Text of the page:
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Why Shuri Won't Let Riri Williams Leave Wakanda With Her Ironheart Armor

Spoilers ahead for "Black Panther: Wakanda Forever"

"Black Panther: Wakanda Forever" focuses on themes of grief, legacy, honor, power, and colonialism — not new themes for the Marvel Cinematic Universe's Phase 4 or for the previous "Black Panther." But the way the film deals with these concepts provides plenty of feels for movie audiences — and these fans are lifting the film's box office totals to an estimated $175-185 million for its opening weekend (via Deadline).

Fans may be flocking to theaters to find out how the MCU is dealing with actor Chadwick Boseman's death, but the continuing stories of Wakanda and characters like Shuri (Letitia Wright) and Queen Ramonda (Angela Bassett) are more than compelling. Then there's the much-anticipated introduction of a new character, Riri Williams, who is being played by Dominique Thorne both in this film and in a future Disney+ series, "Ironheart." This film introduces both Riri and the Ironheart armor. At the end of the film when Namor has called off his army and he and Shuri have come to terms (of sorts), Shuri tells Riri she will have to leave without her superheroic suit. But why?

Riri wields a version of the Ironheart armor that was improved in Wakanda

In the film, Riri is represented as a young genius in Shuri's own mold. She's an MIT student whose work creating a vibranium detector has put her in the crosshairs of Namor (Tenoch Huerta Mejia); his civilization, Talokan, is guarding a vibranium deposit of its own. Riri has created a few other interesting inventions, including one that she uses to try to escape Namor. This is the Ironheart armor (named for the heart-shaped arc reactor that powers it), which gets its first outing as Shuri, Okoye (Danai Gurira), and Riri try to escape the FBI agents that have honed in on their position at the garage where Riri keeps her inventions. The Talokans show up and kidnap the princess and her new friend. 

Riri later wields an improved version of the armor, the Mark II. She's seen working on it in Shuri's lab while she's in Wakanda. Then, when Shuri — who has now donned the Black Panther armor — decides to draw out and attack Namor and his forces, Riri uses the armor in the climactic battle. Presumably, she improves upon her suit using Wakandan technology, which may play a role in why Shuri wants it to remain protected.

Wakanda's increasingly dangerous position in world politics may be a factor

One of the things fans learn about Wakanda in this "Black Panther" sequel is that there are consequences to the actions outlined at the end of the first "Black Panther." As you may recall, T'challa (Boseman) — acting on the influence exerted by Killmonger (Michael B. Jordan) — opened up his technologically-advanced civilization to the global stage. It's clear from the beginning of this film that Wakanda has become a coveted resource.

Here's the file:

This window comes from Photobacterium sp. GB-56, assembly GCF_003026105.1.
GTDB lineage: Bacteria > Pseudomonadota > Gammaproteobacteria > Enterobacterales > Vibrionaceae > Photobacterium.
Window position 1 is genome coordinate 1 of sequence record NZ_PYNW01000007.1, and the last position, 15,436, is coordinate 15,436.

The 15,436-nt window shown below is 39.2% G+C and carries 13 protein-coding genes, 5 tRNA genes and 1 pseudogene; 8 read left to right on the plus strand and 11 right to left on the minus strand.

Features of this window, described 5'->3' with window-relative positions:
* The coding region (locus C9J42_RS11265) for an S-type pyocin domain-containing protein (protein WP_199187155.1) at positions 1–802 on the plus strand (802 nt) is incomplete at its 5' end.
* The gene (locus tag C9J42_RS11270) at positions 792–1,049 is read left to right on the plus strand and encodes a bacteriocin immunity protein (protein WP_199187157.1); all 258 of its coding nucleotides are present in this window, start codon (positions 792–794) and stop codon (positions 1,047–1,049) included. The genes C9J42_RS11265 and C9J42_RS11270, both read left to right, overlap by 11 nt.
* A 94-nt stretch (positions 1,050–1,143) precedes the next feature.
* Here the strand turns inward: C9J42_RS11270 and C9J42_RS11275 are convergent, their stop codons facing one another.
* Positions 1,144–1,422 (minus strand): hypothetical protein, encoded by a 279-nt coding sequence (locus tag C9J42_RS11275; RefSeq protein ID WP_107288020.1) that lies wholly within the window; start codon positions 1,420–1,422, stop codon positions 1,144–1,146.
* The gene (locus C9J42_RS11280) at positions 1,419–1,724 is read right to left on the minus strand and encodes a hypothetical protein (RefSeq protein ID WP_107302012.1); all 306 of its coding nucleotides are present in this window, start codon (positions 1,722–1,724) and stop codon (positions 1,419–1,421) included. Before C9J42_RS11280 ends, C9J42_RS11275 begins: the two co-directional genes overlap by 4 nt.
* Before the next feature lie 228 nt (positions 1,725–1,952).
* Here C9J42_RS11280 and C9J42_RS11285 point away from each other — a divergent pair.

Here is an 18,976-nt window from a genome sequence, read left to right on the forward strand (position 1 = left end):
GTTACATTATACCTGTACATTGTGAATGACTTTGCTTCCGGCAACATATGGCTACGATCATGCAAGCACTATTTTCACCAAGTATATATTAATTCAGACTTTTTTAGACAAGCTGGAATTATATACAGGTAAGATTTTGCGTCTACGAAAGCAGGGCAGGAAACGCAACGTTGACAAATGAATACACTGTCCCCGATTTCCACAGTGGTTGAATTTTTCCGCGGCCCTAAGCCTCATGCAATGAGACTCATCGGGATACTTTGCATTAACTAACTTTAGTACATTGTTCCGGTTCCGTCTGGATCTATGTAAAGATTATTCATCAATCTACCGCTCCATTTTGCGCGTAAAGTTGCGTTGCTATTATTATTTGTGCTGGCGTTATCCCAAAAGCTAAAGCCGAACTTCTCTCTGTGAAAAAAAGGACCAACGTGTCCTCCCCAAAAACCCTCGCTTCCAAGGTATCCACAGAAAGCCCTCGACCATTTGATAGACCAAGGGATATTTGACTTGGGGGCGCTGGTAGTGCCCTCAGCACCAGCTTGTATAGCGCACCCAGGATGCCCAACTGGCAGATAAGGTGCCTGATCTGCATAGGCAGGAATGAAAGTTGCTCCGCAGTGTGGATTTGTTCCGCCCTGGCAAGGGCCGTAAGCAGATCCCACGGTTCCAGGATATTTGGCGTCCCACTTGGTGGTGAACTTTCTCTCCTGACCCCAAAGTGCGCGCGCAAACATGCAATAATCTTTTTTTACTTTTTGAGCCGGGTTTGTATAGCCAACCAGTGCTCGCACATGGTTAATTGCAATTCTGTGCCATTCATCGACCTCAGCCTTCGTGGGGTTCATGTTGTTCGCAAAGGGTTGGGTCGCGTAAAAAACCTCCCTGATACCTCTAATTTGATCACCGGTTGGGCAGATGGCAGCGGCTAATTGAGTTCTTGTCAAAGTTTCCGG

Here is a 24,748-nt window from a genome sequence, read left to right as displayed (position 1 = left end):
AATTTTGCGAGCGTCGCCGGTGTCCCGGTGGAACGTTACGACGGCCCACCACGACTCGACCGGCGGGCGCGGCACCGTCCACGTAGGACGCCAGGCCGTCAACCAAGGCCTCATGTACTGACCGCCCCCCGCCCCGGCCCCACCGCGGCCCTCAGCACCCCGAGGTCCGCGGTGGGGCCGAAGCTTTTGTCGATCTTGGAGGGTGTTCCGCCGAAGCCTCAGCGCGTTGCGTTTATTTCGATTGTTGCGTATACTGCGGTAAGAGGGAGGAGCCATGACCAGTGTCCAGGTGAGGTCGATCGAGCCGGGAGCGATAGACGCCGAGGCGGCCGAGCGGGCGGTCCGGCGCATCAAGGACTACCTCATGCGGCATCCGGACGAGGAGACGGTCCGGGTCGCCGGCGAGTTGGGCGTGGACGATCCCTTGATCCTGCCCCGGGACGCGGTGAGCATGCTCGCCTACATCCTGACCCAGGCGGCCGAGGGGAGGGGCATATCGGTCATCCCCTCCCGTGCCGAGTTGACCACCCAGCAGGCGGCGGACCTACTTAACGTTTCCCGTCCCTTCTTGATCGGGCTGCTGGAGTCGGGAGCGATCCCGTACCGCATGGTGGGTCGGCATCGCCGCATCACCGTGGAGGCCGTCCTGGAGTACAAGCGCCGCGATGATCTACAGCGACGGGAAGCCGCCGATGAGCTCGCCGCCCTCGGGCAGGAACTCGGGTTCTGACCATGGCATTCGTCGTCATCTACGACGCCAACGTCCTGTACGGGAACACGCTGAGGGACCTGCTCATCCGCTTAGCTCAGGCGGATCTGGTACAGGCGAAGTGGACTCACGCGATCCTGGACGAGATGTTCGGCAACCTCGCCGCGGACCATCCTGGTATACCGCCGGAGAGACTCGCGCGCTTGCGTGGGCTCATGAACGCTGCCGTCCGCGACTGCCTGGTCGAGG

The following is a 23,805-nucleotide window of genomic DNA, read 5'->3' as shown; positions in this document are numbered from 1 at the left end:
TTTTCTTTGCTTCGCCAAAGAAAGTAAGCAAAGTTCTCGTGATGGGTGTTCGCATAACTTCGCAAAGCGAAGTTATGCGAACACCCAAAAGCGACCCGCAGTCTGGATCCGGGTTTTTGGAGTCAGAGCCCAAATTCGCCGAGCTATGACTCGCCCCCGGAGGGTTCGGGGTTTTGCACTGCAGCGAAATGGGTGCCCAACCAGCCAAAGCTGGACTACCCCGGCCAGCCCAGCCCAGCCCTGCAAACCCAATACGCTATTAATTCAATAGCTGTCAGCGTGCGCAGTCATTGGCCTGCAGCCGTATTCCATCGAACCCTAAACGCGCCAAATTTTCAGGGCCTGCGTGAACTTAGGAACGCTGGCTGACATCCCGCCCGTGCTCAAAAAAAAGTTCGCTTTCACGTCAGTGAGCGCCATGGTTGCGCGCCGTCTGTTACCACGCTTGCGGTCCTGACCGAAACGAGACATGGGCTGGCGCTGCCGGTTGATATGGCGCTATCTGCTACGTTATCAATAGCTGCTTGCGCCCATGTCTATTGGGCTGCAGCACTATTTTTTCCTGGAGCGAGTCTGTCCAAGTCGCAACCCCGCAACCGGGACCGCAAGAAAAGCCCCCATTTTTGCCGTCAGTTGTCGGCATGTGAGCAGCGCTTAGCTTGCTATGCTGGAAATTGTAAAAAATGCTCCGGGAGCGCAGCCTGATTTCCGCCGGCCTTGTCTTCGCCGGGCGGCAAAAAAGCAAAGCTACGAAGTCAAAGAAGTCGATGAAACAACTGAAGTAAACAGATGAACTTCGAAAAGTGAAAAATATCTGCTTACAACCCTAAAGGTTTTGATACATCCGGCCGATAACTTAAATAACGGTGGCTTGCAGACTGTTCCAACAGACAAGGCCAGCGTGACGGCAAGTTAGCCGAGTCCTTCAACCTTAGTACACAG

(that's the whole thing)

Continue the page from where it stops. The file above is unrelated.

Researchers are actively searching for vibranium in places around the world and also trying to infiltrate Wakanda. Immediately after T'challa's funeral, the movie cuts to a scene one year later. In that scene, Queen Ramonda steps into a United Nations meeting room and displays the hired mercenaries Wakanda has caught trying to steal its vibranium. She issues a warning, telling the countries in the room that additional attempts of aggression would be considered acts of war. "We know what you whisper," she says in her address, "They have lost their protector. Now is our time to strike."

Everett K. Ross (Martin Freeman) is even arrested for keeping information about Wakanda from his ex-wife and CIA director Valentina Allegra de Fontaine (Julia Louis-Dreyfus). This is part of the reason Namor wants to force Wakanda to team up with Talokan, and creates possible foreshadowing for a future conflict between Wakanda and the rest of the world.

Shuri might think the armor is safer in Wakanda—for now, anyway

It is with this as a backdrop, then, that Shuri tells Riri that she must leave her armor in Wakanda. While she doesn't actually give a reason, it's clear that Wakanda must be cautious. It's fairly clear that at least the CIA, under de Fontaine's leadership, would give a lot to have access to Wakanda's weaponry and other resources. 

Still, while Namor and his warriors might be able to easily get past Wakanda's defenses, this is not so true for the rest of the world. Shuri has a number of reasons to want to keep the armor close. She might believe that the second iteration of the Ironheart armor is safer in Wakanda. She might also believe Riri is safer without that technology in her possession. More than that, though, she probably wants to keep the specifics of Wakandan technology away from those who don't have her country's best interests at heart — and with Riri having improved the armor there, it's likely the suit includes some Wakandan secrets.

However, with the "Ironheart" TV series coming to Disney+, it's fairly clear that this movie is doing its part to set up the new show. At this point, it remains unclear whether Riri will be making a new Mark III version or if she'll be able to access the armor she left back in Wakanda. But we'll find out in Fall 2023.